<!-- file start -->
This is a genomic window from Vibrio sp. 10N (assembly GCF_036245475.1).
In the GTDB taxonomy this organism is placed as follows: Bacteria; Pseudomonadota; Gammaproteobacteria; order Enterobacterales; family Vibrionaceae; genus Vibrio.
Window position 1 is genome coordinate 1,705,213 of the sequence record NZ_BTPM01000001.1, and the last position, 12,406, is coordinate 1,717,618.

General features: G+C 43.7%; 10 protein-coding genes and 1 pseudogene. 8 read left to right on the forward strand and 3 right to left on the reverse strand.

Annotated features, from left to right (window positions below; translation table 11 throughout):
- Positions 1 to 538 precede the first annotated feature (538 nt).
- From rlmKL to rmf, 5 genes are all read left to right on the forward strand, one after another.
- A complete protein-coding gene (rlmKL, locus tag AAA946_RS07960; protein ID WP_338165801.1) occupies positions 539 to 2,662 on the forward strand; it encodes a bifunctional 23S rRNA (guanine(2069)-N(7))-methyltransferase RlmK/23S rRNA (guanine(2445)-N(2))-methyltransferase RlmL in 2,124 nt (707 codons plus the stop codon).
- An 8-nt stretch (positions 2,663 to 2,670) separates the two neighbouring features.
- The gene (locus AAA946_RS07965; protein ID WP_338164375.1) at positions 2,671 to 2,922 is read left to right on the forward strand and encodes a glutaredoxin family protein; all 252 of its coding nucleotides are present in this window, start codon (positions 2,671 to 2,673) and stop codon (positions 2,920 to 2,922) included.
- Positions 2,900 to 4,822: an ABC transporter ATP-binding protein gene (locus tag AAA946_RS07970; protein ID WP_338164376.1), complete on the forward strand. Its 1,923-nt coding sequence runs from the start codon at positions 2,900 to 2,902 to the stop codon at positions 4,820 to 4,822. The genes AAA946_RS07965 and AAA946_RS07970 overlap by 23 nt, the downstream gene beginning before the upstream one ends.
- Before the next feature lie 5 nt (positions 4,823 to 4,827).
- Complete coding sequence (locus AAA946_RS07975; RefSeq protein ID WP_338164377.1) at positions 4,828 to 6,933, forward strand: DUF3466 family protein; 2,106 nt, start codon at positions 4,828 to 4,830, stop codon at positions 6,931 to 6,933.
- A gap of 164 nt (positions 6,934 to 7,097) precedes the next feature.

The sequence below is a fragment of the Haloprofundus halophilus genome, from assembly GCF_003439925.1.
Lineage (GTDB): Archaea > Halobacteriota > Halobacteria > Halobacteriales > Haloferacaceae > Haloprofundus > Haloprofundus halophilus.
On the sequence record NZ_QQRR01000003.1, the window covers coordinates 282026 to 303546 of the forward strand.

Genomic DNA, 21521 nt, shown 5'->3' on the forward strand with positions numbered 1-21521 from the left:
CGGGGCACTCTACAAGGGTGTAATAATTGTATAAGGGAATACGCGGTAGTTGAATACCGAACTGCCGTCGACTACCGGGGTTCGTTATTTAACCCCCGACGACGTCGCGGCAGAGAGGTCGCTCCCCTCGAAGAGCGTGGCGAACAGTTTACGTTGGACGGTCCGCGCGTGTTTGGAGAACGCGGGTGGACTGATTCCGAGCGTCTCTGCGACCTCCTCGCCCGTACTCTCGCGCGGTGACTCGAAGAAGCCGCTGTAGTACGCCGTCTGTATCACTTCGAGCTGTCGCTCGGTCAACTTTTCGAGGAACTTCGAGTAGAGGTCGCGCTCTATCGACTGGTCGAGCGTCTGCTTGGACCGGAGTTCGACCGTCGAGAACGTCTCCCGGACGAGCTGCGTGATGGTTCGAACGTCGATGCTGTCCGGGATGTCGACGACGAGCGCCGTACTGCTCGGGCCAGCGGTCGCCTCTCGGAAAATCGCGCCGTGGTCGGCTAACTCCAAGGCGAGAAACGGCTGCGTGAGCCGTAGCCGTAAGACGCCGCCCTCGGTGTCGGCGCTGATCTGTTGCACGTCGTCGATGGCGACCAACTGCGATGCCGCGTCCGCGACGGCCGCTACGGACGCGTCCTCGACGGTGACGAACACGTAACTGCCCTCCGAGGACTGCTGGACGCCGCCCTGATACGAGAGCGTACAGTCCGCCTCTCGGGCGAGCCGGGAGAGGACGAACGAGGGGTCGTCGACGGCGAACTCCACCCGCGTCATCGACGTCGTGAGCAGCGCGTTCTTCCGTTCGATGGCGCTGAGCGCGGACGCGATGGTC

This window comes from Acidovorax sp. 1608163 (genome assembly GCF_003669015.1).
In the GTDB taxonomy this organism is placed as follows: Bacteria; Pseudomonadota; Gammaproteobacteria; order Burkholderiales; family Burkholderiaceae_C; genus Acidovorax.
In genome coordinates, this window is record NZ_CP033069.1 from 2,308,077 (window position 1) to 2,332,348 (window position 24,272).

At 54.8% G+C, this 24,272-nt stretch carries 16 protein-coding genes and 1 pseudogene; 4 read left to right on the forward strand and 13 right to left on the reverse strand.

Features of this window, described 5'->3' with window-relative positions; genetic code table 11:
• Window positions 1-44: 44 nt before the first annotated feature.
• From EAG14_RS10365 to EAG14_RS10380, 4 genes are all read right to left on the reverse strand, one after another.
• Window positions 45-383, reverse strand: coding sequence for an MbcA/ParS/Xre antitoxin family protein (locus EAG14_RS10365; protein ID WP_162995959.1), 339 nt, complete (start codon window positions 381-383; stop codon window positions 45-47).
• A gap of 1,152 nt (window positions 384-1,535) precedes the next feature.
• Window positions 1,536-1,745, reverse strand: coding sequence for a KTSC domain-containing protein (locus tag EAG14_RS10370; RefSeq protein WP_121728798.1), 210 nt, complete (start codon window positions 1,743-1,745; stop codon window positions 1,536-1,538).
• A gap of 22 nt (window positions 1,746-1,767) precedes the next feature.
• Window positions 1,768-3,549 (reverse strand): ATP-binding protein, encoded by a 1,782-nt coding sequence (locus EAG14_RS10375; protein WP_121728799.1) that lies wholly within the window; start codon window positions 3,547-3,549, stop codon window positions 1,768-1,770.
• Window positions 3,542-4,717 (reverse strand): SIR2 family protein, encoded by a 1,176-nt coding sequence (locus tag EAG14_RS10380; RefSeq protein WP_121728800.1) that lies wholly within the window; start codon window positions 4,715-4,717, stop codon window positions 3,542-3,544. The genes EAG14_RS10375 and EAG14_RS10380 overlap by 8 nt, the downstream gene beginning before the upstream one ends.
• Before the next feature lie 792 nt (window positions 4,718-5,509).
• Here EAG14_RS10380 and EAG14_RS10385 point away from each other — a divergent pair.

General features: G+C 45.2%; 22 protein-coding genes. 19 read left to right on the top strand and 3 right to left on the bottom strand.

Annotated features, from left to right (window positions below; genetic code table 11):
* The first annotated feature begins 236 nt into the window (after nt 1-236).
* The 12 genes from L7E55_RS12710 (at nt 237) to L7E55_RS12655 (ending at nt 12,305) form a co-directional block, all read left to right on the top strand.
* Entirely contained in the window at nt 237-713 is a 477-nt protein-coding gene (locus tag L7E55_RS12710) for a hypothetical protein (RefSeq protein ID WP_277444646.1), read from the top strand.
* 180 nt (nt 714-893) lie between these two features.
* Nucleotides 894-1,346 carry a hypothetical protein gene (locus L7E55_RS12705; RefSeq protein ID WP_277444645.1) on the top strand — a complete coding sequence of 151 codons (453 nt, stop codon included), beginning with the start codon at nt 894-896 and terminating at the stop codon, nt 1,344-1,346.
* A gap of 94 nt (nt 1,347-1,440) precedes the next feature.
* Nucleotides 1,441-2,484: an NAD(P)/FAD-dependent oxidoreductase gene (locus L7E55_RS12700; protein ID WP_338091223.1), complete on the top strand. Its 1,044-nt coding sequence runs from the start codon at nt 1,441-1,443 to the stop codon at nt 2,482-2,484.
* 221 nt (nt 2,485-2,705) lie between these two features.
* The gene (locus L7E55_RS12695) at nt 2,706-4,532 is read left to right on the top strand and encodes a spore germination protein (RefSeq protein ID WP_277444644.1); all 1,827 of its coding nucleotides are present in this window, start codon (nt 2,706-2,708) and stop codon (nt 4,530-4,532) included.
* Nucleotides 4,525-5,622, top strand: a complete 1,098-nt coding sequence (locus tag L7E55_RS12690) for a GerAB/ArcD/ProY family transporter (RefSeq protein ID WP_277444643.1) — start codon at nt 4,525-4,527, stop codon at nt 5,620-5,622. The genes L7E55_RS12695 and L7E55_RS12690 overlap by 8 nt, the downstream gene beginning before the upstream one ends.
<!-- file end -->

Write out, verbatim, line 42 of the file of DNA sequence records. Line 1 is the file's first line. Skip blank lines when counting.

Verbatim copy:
* A gap of 94 nt (nt 1,347-1,440) precedes the next feature.